Blood and Sugar

Royal Palace
Cynebury, Tretrid
November 16, 1839

It was hard to dispute that Queen Eadgyð II was the most powerful woman on Novaris. A generation ago, under her leadership, the armies of Tretrid had put most of West Novaris to heel in the Charter War. She had ascended to the throne with Tretrid financially on its last legs and had turned it around into an industrial powerhouse.

Prime Minister Ealhmære Beorhtsigesunu was pretty sure there was something on her mind as she waited for a maid to pass out drinks to the two of them. It was often hard to tell what was on Her Royal Majesty’s mind, though. She could be as inscrutable sometimes as she was shrewd.

Eadgyð had her usually preferred drink, bræmel tea. She had acquired a liking of the tea from one Heanric Wilhelmesunu, who himself had taken it from the Staynish, who called the drink ‘Hobsti tea.’ An outsider would be hard-pressed to realize this, though, as her liking for the drink had caused such a bræmel tea craze that it would have been reasonable for those not in the know to guess that the drink had been a Tretridian invention.

Ealhmære was given a cup of coffee. Coffee was more associated with the intelligentsia of the past century, those people whose ideas would form part of the ideological underpinnings of the monarchy in the later 18th century and influenced the Charter of Privileges under which Tretridian politics operated now in the 19th.

The maid slid a small porcelain pitcher filled with milk, a small bowl of sugar, and two small silver spoons between the Queen and the Prime Minister before leaving the room.

Ealhmære scooped a quantity of sugar and poured some milk into his coffee, stirring everything in with one of the spoons. Eadgyð did the same, but then dried off her spoon with a handkerchief, scooped more sugar from the bowl, and tilted the spoon, watching intently as the little sugar granules fell back.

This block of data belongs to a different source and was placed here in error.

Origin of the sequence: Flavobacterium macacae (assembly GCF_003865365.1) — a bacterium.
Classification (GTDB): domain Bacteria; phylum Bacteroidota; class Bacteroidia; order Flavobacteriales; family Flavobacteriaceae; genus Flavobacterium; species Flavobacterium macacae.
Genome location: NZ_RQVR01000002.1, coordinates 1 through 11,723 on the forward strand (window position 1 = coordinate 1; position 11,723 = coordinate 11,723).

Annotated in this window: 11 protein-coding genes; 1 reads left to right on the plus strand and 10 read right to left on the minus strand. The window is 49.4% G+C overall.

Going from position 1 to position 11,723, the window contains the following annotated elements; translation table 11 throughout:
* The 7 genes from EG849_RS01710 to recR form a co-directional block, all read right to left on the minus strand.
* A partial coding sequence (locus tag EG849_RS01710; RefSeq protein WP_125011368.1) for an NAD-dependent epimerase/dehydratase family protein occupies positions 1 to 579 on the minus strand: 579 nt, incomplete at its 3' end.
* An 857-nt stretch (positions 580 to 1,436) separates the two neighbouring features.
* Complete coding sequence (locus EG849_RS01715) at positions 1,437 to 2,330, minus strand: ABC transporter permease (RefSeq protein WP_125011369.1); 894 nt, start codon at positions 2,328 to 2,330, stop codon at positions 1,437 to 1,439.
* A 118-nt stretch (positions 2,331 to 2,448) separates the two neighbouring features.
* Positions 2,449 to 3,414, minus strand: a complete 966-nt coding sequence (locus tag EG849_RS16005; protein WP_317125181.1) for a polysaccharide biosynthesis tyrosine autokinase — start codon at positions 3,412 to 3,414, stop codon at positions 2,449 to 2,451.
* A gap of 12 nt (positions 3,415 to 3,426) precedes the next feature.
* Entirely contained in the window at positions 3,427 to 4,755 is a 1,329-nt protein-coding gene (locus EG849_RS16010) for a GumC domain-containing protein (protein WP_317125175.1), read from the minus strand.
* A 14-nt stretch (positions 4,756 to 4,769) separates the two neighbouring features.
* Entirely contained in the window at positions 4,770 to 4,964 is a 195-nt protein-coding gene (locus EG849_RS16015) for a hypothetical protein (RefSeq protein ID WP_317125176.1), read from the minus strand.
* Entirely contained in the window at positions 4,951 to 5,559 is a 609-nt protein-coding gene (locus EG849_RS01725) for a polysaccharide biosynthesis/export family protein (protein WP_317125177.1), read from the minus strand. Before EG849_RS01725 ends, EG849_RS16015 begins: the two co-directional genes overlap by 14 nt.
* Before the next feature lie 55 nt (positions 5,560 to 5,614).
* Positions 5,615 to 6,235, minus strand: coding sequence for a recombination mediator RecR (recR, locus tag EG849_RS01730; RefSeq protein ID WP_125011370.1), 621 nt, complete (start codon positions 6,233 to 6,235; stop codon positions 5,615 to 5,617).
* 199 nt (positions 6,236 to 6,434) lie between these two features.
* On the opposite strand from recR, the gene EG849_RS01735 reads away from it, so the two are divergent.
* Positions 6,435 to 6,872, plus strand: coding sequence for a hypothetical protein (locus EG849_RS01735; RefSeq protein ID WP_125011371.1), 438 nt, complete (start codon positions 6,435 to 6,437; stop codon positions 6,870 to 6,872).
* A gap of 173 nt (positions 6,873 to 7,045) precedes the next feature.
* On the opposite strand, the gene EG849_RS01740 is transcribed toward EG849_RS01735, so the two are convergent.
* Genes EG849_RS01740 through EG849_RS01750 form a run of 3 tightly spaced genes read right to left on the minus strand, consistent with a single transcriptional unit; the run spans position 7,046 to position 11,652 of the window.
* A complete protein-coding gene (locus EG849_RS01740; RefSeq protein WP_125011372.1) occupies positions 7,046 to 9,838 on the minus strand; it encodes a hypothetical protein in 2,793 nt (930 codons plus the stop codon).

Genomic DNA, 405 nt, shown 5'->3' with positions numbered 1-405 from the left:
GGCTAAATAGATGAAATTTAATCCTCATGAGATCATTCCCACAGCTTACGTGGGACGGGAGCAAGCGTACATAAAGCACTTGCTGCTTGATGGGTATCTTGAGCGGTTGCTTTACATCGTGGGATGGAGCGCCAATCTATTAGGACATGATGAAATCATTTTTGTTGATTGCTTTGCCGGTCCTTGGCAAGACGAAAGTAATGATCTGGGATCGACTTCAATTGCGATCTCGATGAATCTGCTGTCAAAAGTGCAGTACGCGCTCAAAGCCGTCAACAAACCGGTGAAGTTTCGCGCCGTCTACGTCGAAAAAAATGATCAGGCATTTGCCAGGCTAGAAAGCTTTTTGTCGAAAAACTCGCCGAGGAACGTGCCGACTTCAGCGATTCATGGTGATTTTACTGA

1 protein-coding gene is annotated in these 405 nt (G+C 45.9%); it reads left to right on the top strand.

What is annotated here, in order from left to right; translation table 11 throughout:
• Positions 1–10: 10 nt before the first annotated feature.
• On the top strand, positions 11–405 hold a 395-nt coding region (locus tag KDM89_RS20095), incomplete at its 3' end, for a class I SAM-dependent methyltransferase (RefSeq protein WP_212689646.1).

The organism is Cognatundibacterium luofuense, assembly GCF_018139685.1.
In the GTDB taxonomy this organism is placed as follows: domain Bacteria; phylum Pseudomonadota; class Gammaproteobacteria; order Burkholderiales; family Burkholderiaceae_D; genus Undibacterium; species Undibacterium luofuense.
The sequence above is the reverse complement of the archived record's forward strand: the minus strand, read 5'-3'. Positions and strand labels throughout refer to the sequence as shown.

“Ealhmære, I’ve been thinking about sugar recently. I remember when it was still a luxury product. It’s relatively accessible now, of course, due to the sugar beet and modern industry. But before that, we only had cane sugar, which cannot be grown here in Tretrid.”

She took a sip of her tea before pulling up a folded piece of paper that she apparently had placed on her lap. She unfolded it to reveal a map of the Cerenerian Ocean. She pointed to a line of islands northwest off the coast of West Gondwana.

“Our main source of cane sugar was and still is these islands. Eadwearde Iega.” King Eadweard’s Isles. “Also known to its inhabitants as Kiluaʻi. They still make a substantial profit off of cane sugar exports, in fact. It also lies on a good location for trade routes, which is why the Salovians and now the Morstaybishlians have had a presence in Rosamund Island nearby.” She pointed to that island, just a bit off to the southwest. “In short, it’s a valuable place, economically and strategically.”

This was a matter of foreign policy then. Foreign policy was one of the two spheres of affairs, the other being the military, that the Queen reserved for herself. There were cabinet ministers for those two things, of course, but it was Her Royal Majesty who set the tune to which they danced, not the Prime Minister.

Eadgyð paused to drink a bit more of her tea before continuing. “It will hardly surprise you to know that the Lapinumbians have an interest in the island just as we do.”

Ah, Lapinumbia. The perpetual thorn in Tretrid’s side. The only country that came close to how many problems Lapinumbia caused for Tretrid was Celanora itself.

“The Lapinumbians have caused enough of a fuss down there that their government generally favors us over them,” Eadgyð continued. “Yet in recent years they’ve been more reluctant to deal with us and have been trying to also curry Lapinumbian favor. They’re getting cautious of our influence.”

“That’s worrying,” Ealhmære said.

“It is indeed. That’s why we will be changing our approach there. It may affect things on your end, in fact, though that remains to be seen.”

Bringing the cane sugar of Eadwearde Iega under the Tretridian economic umbrella would likely have impacts for the industries around beetroot sugar extraction, so contingencies would probably have to be made in that case. But it’d ultimately strengthen Tretridian sugar production, which was a non-insignificant export.

“More specific preparations can be made as things shape up, I take it?”

Eadgyð nodded. “We’re in a competition with Lapinumbia for a foothold on these trade routes here. By the gods, I intend to win it.”